Education is getting more complex for the teachers, yet the need for healthy lifestyle choices is constantly growing. Everyone loves a good game, whether it’s a board game, simulation game, or a gaming device. Games can also be educational tools; Ed Dieterle, a Senior Program Officer for Research, Measurement and Evaluation for the Bill and Melinda Gates Foundation, said that “for a student sitting in the median who doesn’t have a game, his or her learning achievement would have increased by 12% if he or she had that game." Shapiro’s study also found that “play is useful because it stimulates real life experience – physical, emotional and/or intellectual – in a safe, iterative and social environment, not because it has winners and losers. The achievement lies in the act of learning and understanding itself." Many teachers have already realized using beneficial game-based learning strategies can be quite effective, others are still hesitant or overwhelmed at finding good ways to engage the students in learning and games. Incorporating games into healthy lifestyle choices is a way to make eating and choosing healthier options less intimidating, including games in school curriculum is also a good way to make learning fun and memorable. A few tips for including games in the classroom are listed below,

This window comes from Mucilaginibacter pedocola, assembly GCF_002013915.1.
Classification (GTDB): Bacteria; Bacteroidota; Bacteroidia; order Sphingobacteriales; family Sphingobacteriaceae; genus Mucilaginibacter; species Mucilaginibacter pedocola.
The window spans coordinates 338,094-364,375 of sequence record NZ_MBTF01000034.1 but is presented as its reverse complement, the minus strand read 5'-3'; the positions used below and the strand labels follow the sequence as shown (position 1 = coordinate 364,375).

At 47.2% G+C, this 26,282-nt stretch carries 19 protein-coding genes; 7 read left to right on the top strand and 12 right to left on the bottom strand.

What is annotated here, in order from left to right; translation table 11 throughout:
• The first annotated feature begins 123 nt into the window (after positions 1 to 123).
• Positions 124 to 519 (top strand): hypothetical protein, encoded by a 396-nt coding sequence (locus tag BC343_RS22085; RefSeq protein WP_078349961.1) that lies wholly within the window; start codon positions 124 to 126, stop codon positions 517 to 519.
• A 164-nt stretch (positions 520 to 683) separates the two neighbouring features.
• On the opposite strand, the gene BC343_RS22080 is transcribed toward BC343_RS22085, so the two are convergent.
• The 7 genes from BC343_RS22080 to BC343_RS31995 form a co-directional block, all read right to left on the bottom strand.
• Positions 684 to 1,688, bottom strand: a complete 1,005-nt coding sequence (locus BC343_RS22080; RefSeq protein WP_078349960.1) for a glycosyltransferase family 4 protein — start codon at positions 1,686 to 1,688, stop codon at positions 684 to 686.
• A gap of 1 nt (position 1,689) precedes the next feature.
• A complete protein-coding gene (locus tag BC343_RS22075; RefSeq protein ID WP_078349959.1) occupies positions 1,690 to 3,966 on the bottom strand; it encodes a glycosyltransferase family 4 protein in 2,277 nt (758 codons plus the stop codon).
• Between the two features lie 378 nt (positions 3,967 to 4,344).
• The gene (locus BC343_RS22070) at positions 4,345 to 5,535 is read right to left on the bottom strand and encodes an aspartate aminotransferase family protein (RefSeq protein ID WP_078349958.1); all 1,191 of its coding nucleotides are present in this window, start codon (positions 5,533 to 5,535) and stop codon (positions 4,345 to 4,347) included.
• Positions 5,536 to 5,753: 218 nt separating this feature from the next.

You can also find games explained in greater detail here.
The use of tablets is also quite popular in some school districts, using educational based games on forms of technology allows students to learn through technology. Check with local Extension Offices or school boards to find education based nutrition aps and games that can be used to teach in the classrooms.
Many games are already employed in the classrooms, adapting them to have healthy rewards or adding some nutritious information is often quite simple. Many times, having subtle changes will bring healthy choices to the forefront of a student's mind. Making small adaptations to the current curriculum is easy. Below are some simple ways to include healthy food into discussions:
Incorporating games in the classroom can enhance learning, increase fun, and get the students interacting on a positive level with their fellow classmates.
Sarah Ransom, University of Tennessee Extension
Marzano, R. (2010, February 1). The Art and Science of Teaching / Using Games to Enhance Student Achievement. Retrieved December 1, 2014, from http://www.ascd.org/publications/educational-leadership/feb10/vol67/num05/Using-Games-to-Enhance-Student-Achievement.aspx
Shapiro, J. (2014, June 27). Games In The Classroom: What the Research Says. Retrieved December 1, 2014, from http://blogs.kqed.org/mindshift/2014/06/games-in-the-classroom-what-the-research-says/